The Lowdown on High Fructose Corn Syrup and Agave “Nectar”
High fructose corn syrup (HFCS) entered the market place in the early 1970s and within twenty years, accounted for over half the refined sweeteners used in the U.S. food supply. Produced mainly by the two food processing giants, Archer Daniels Midland and Cargill, it is the main sweetener in soft drinks and is increasingly replacing sugar in baked goods, bread, cereals, canned fruits, jams and jellies, dairy desserts and flavored yoghurts. Sweeter and less expensive than sugar, HFCS represents the major change in the American diet over the last forty years. Although the food industry made this change very quietly, consumers are beginning to ask a lot of loud questions about the new sweetener as research accumulates to indicate that it is much worse for us than we thought.
Although the corn industry claims that HFCS received GRAS (Generally Recognized as Safe) status when it filed for it in 1983, the FDA did not grant GRAS status until 1996 after considerable pressure from the industry, which was becoming nervous with the publication of negative research findings described in the first anti-HFCS articles.1
Growing consumer resistance to HFCS is the likely explanation for a recent industry campaign to put the new sweetener in a favorable light. Ads run on television and in popular magazines portray HFCS as benign and its critics as bossy, overbearing, unqualified and misinformed.
For example, a full-page ad in Better Homes and Gardens portrays two attractive women engaged in the following conversation: “My dry cleaner says high fructose corn syrup is loaded with calories.”
The reply: “A registered dietitian presses your shirts?”
Then comes the official statement: “There’s a lot of misinformation out there about sugars made from corn. Truth is, high fructose corn syrup is nutritionally the same as table sugar. The same number of calories too. As registered dietitians recommend, keep enjoying the foods you love, just do it in moderation. We welcome a healthy discussion. Get the facts. You’re in for a sweet surprise. www.SweetSurprise.com.”2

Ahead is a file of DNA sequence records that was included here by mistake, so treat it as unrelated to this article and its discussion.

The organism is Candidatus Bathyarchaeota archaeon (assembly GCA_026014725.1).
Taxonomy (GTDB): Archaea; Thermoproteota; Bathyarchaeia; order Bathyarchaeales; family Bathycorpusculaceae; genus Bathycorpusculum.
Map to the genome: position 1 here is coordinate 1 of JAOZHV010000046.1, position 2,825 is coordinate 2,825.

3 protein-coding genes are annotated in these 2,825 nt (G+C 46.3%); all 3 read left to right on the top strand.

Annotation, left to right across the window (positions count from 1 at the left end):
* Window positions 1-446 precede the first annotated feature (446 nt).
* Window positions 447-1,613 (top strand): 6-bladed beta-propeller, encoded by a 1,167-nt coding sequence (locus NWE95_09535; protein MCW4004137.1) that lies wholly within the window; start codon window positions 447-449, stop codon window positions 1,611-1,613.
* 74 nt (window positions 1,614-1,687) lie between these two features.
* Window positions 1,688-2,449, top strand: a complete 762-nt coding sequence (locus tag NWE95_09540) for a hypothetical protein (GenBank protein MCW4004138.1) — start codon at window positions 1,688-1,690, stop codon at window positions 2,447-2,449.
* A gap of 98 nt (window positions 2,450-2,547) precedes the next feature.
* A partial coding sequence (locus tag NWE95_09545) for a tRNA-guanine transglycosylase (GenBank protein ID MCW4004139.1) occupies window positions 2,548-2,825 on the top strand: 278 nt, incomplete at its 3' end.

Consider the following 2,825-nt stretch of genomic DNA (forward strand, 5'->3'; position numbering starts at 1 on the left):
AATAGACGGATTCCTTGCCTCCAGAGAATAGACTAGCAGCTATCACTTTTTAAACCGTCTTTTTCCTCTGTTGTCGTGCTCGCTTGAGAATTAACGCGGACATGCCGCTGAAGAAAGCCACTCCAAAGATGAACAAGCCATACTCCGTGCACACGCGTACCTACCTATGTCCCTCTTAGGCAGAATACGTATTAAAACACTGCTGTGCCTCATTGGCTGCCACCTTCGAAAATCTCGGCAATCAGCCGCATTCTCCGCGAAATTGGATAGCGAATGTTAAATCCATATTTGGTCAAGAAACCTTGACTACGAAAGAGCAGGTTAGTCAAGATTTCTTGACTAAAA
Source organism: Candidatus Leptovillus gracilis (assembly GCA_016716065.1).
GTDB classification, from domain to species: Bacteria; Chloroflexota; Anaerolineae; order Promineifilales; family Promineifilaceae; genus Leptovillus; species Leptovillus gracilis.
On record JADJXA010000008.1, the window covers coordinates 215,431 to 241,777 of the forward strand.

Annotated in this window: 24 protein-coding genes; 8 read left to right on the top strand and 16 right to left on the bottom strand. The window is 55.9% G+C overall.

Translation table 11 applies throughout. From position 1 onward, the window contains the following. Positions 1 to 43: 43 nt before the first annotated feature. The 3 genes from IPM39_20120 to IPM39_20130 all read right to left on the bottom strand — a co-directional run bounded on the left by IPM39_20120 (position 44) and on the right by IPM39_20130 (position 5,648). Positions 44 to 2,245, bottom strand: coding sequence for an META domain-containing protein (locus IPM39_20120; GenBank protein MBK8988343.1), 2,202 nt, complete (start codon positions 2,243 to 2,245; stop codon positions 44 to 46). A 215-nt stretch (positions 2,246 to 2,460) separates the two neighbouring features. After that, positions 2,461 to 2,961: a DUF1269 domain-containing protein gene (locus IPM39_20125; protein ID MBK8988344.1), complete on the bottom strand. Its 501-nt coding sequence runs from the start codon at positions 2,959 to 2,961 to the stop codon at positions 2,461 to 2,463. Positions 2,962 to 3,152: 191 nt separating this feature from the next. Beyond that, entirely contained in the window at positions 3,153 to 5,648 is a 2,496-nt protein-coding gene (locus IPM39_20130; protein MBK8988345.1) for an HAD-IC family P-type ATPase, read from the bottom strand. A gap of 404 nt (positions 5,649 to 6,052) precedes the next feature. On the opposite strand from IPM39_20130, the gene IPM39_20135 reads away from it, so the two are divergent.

On the surface, the official statement is true. Both HFCS and sugar have approximately the same number of calories, both are pure carbohydrate and both are virtually devoid of vitamins and minerals. For this reason alone, HFCS should be strictly avoided. Since refined carbohydrates, sugar and HFCS included, tend to be addictive, it is difficult to follow the platitudinous advice of registered dietitians who urge us to consume them in moderation. In fact, the entire food industry has succeeded very well over the past thirty years in getting Americans to consume far more than moderate amounts of refined sweeteners, particularly high fructose corn syrup. Between 1970 and 2000, the per capita consumption of HFCS in the U.S. increased from less than one pound per person to over sixty pounds yearly.3
There can be no debate about the fact that both sugar and HFCS, with their empty, depleting, addictive calories, are bad for you. But the real question is whether HFCS is actually worse for you—more depleting and more damaging— than ordinary sugar. The research indicates that it is.
The Obesity Debate
The public became aware of the possible downside of HFCS with the publication of a 2004 paper in the American Journal of Clinical Nutrition.4 Authors Bray and others noted the parallel increase in obesity and HFCS consumption in the U.S., and a number of columnists publicized his theory that, calorie for calorie, HFCS is more likely to cause weight gain than sugar.